victor triumpho nobili
ad dextram Patris residens. } [5]

Most healthy women who don’t hate men find particular men captivating. Men redeem such women by penetrating their burning enclosures. From a burning bush Moses heard the voice of God.[6] Christians properly understand men’s sexuality as sacralizing.

While men should be appreciated in their romantic simplicity, men, like women, can become sexually corrupt. The early Christian hymn “Jesus, you are the virgins’ crown {Iesu, corona virginum}” shows poignant masculine self-consciousness. It includes the masculine fantasy of being surrounded and adored by young, devoted women:

You who among the lilies feast,
enclosed by bands of virgins there,
a bridegroom handsome in your fame,
and rendering prizes to your brides.

Wherever you advance,
the virgins follow you and race,
singing your praises, in your wake,
and make their sweet hymns to resound.

{ Qui pascis inter lilia
saeptus choreis virginum,
sponsus decorus gloria,
sponsisque reddens praemia.

Quocumque pergis, virgines
sequuntur, atque laudibus
post te canentes cursitant
hymnosque dulces personant. } [7]

Those praying the hymn then ask for greater vision and recognize the risk of becoming corrupt in love:

We pray you now, more generously
give added vision to our minds,
to have no truck with any wounds
inflicted by corruption’s dart.

{ Te deprecamur, largius
nostris adauge mentibus
nescire prorsus omnia
corruptionis vulnera. }

Corruption’s dart alludes to the arrow of the traditional Greco-Roman god Cupid. Paul of Tarsus explicitly denounced sexual failings among Christians. The goodness of men’s sexuality doesn’t prevent it from being used wrongly.

Christians have joyfully sung hymns since the birth of Christ. The hymns above are included in the Roman Breviary {Breviarium Romanum} and the Liturgy of the Hours {Liturgia Horarum} — books that church leaders and devoted faithful have long used for daily prayer.[8] With their frank appreciation for men’s sexuality, these hymns can guide all men and women to wonderful singing.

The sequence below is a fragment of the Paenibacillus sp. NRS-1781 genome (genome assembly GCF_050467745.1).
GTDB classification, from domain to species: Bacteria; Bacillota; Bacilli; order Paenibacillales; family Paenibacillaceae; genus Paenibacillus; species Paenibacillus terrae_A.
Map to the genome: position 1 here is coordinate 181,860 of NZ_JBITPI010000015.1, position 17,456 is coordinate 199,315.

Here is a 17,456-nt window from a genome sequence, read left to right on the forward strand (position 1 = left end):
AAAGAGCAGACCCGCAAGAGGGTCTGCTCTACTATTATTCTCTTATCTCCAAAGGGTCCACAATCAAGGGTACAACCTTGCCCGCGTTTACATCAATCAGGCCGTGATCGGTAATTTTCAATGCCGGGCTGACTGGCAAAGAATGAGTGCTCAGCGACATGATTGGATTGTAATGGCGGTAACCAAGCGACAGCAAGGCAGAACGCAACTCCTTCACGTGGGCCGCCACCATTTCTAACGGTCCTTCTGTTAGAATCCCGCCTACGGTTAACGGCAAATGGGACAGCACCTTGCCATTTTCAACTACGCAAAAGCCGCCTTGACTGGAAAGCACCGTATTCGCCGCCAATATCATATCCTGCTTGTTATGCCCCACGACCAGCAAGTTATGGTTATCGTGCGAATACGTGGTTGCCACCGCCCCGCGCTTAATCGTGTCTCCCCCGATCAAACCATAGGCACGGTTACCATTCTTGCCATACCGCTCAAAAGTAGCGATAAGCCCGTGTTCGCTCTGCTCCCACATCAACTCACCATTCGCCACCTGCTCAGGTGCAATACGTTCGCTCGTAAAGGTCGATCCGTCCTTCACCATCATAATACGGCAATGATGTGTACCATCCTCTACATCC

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[1] “Give ear, O king of Israel {Intende, qui regis Israel},” stanzas 2-5, Latin text and English translation (modified slightly) from Walsh (2012) pp. 14-5. This hymn now commonly begins without the first stanza and thus is known as “Redeemer of the Gentiles, come {Veni, redemptor gentium}.” Here’s the full Latin text.

A fifth-century Latin Christian hymn similarly emphasizes Mary’s virginity:

Celestial grace does enter in
the enclosed belly of the girl;
the girl’s womb as burden bears
such mysteries are she knew not.

Directly is the dwelling of
her chaste bosom made God’s temple;
untouched and not knowing men,
she by the word a son conceived.

{ Clausae puellae viscera
caelestis intrat gratia;
venter puellae baiulat
secreta quae non noverat.

Domus pudici pectoris
templum repente fit Dei;
intacta nesciens virum
verbo concepit filium. }

“Away from sunrise’s hinge {A solis ortus cardine},” stanzas 3-4, Latin text and English translation (modified slightly) from Walsh (2012) pp. 86-7. Walsh translated “intacta nesciens virum” as “untouched and innocent of men.” Men should not be essentially associated with guilt.

[2] Alan of Lille’s erudite twelfth-century poem Undoing the Knot {Vix nodosum valeo} uses geminus frater {twin brothers} in the sense of testicles. That straight-forward metaphor plausibly was used many centuries earlier.

[3] The mid-nineteenth-century British translator is John Mason Neale. The American translator is William M. Reynolds. The Clerk of Oxford provides both translations.

[4] “Christe, redemptor omnium,” stanza 3, Latin text and English trans. (modified) from Walsh (2012) pp. 170-1. This sixth-century hymn has long been song at Vespers on Christmas Day. Id. p. 446. This hymn and the subsequent two were part of the New Hymnal. That book of Christian liturgical hymns probably originated in tenth-century France. Id. p. xii.